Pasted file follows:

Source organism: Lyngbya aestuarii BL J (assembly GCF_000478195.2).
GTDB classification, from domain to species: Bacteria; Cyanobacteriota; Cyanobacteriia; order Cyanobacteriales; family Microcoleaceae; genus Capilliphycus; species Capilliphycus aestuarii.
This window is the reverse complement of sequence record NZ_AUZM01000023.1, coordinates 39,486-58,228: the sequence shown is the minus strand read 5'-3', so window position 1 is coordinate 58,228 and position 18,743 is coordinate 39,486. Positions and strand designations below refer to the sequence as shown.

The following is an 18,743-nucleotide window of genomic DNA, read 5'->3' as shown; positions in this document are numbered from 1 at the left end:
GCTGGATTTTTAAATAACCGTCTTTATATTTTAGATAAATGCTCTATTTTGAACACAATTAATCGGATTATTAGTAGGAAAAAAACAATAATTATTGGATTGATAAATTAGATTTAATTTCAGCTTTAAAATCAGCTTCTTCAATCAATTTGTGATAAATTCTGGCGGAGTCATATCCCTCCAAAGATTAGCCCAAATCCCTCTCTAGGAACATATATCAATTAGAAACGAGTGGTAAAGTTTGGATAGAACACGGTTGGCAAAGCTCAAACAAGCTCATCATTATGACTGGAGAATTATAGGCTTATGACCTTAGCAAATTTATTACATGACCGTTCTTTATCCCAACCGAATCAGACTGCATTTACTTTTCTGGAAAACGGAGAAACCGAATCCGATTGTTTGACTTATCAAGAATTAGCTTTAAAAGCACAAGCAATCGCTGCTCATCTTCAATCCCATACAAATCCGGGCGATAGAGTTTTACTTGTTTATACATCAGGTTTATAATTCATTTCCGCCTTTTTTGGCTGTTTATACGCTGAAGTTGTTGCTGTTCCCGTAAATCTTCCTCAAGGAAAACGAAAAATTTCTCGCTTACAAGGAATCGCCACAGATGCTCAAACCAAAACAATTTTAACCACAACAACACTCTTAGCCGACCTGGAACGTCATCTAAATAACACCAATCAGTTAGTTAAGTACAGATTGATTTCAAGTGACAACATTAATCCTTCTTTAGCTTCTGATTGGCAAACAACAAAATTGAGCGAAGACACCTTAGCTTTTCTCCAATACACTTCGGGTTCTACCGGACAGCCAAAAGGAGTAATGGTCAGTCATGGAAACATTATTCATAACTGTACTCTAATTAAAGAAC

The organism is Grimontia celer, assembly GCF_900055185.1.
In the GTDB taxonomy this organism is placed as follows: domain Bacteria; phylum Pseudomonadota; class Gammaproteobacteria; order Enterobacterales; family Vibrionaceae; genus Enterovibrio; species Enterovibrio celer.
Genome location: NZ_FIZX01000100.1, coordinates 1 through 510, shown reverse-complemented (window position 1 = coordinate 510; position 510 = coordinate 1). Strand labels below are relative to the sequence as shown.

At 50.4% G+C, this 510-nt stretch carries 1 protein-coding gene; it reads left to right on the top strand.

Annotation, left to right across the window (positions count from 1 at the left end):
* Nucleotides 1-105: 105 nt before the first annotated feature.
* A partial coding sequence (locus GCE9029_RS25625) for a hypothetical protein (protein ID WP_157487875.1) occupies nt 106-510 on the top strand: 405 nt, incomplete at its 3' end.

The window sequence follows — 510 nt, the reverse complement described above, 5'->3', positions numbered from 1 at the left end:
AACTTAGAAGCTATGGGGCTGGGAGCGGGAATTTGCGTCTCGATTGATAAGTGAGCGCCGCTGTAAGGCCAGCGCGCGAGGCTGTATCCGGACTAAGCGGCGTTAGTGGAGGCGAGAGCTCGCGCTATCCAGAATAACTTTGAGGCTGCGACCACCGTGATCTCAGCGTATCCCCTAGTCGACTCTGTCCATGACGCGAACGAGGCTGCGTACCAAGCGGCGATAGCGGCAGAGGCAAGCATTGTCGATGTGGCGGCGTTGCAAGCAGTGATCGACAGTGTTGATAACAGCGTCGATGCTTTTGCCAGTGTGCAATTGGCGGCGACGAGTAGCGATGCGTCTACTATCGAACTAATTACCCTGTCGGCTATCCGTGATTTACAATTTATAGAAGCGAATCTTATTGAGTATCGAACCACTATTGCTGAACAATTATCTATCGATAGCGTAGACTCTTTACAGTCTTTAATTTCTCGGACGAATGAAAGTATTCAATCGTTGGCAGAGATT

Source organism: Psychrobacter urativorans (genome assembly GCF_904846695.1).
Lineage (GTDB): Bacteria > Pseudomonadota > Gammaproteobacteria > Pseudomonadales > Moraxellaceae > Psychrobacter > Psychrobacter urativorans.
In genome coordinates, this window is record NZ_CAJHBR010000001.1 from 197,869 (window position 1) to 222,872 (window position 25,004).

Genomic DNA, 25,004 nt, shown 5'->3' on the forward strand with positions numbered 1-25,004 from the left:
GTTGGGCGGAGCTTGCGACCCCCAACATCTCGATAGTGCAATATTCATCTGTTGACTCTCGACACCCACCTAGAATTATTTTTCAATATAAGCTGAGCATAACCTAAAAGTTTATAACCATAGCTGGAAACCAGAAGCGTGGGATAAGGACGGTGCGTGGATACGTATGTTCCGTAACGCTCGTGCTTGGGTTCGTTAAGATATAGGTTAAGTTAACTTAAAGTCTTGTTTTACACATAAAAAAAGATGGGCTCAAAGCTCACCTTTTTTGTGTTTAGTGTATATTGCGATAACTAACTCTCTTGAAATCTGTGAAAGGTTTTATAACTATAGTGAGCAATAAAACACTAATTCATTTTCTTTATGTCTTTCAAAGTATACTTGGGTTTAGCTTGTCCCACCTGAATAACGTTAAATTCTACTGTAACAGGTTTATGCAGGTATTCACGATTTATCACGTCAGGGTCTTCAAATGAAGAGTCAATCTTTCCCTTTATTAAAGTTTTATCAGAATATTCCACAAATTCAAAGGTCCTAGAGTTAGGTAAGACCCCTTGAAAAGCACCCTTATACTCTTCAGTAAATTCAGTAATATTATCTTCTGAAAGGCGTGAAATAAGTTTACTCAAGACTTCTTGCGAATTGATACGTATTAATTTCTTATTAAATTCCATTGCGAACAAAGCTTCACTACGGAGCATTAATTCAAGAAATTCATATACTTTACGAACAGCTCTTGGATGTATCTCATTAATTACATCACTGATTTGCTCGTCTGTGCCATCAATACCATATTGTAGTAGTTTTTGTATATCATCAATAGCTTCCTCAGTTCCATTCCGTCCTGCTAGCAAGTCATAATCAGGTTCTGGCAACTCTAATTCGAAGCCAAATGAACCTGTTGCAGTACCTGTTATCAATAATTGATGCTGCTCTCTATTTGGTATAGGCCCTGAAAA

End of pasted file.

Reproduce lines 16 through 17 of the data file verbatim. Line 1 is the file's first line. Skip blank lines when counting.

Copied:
Lineage (GTDB): Bacteria > Pseudomonadota > Gammaproteobacteria > Pseudomonadales > Moraxellaceae > Psychrobacter > Psychrobacter urativorans.
In genome coordinates, this window is record NZ_CAJHBR010000001.1 from 197,869 (window position 1) to 222,872 (window position 25,004).